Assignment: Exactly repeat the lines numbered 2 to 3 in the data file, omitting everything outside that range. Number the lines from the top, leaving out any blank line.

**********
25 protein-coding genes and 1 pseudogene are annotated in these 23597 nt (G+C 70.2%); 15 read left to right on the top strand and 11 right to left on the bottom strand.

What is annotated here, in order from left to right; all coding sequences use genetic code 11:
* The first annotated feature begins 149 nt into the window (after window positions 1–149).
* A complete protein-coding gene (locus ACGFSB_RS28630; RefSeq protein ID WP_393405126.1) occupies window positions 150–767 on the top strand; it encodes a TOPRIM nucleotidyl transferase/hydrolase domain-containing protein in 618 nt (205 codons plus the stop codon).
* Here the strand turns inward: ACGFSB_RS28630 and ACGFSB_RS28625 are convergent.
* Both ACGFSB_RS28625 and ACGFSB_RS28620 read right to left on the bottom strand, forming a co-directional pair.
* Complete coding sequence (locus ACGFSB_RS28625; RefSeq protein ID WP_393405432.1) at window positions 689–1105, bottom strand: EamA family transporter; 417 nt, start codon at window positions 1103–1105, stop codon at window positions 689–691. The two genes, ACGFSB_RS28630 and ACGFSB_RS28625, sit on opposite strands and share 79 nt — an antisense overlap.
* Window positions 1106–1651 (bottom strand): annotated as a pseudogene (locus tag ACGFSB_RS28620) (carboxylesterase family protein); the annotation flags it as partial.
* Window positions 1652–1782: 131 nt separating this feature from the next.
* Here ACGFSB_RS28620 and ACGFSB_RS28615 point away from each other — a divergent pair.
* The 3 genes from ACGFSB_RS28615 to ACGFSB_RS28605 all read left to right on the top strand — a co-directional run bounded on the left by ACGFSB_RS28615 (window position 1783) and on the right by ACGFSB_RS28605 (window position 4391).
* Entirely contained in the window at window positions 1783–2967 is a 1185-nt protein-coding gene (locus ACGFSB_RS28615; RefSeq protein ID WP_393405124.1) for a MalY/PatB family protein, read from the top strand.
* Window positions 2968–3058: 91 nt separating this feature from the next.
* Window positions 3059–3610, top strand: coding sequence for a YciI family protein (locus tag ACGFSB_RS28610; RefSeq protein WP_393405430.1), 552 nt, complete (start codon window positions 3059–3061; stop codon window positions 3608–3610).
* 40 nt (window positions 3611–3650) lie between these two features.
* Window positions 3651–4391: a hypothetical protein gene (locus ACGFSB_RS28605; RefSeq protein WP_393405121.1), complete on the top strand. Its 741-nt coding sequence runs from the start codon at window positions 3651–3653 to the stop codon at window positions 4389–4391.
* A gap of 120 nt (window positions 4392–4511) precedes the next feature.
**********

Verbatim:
What is annotated here, in order from left to right; all coding sequences use genetic code 11:
* The first annotated feature begins 149 nt into the window (after window positions 1–149).